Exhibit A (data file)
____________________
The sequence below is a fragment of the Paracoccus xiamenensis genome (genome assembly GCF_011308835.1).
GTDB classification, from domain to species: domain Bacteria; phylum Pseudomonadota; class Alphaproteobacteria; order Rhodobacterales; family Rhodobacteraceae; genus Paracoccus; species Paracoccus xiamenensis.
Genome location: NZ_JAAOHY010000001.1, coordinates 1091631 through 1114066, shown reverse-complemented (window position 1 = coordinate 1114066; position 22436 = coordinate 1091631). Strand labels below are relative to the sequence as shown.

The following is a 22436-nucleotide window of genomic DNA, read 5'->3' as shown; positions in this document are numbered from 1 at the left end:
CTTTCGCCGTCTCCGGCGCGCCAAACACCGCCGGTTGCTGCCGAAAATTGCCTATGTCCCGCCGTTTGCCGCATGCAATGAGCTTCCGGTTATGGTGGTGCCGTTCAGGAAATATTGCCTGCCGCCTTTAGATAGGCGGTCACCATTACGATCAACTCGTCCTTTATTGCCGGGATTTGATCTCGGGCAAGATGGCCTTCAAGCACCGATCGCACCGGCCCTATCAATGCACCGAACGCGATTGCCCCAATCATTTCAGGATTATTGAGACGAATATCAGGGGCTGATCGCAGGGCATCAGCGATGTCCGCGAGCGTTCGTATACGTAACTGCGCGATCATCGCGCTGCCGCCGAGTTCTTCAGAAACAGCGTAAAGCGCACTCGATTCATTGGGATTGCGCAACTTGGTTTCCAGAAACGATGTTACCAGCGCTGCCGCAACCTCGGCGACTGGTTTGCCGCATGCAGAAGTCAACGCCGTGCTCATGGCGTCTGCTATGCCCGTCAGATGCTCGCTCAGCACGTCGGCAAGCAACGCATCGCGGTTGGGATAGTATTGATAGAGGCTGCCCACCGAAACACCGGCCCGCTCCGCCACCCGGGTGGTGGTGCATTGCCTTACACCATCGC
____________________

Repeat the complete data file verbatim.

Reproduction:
The sequence below is a fragment of the Paracoccus xiamenensis genome (genome assembly GCF_011308835.1).
GTDB classification, from domain to species: domain Bacteria; phylum Pseudomonadota; class Alphaproteobacteria; order Rhodobacterales; family Rhodobacteraceae; genus Paracoccus; species Paracoccus xiamenensis.
Genome location: NZ_JAAOHY010000001.1, coordinates 1091631 through 1114066, shown reverse-complemented (window position 1 = coordinate 1114066; position 22436 = coordinate 1091631). Strand labels below are relative to the sequence as shown.

The following is a 22436-nucleotide window of genomic DNA, read 5'->3' as shown; positions in this document are numbered from 1 at the left end:
CTTTCGCCGTCTCCGGCGCGCCAAACACCGCCGGTTGCTGCCGAAAATTGCCTATGTCCCGCCGTTTGCCGCATGCAATGAGCTTCCGGTTATGGTGGTGCCGTTCAGGAAATATTGCCTGCCGCCTTTAGATAGGCGGTCACCATTACGATCAACTCGTCCTTTATTGCCGGGATTTGATCTCGGGCAAGATGGCCTTCAAGCACCGATCGCACCGGCCCTATCAATGCACCGAACGCGATTGCCCCAATCATTTCAGGATTATTGAGACGAATATCAGGGGCTGATCGCAGGGCATCAGCGATGTCCGCGAGCGTTCGTATACGTAACTGCGCGATCATCGCGCTGCCGCCGAGTTCTTCAGAAACAGCGTAAAGCGCACTCGATTCATTGGGATTGCGCAACTTGGTTTCCAGAAACGATGTTACCAGCGCTGCCGCAACCTCGGCGACTGGTTTGCCGCATGCAGAAGTCAACGCCGTGCTCATGGCGTCTGCTATGCCCGTCAGATGCTCGCTCAGCACGTCGGCAAGCAACGCATCGCGGTTGGGATAGTATTGATAGAGGCTGCCCACCGAAACACCGGCCCGCTCCGCCACCCGGGTGGTGGTGCATTGCCTTACACCATCGC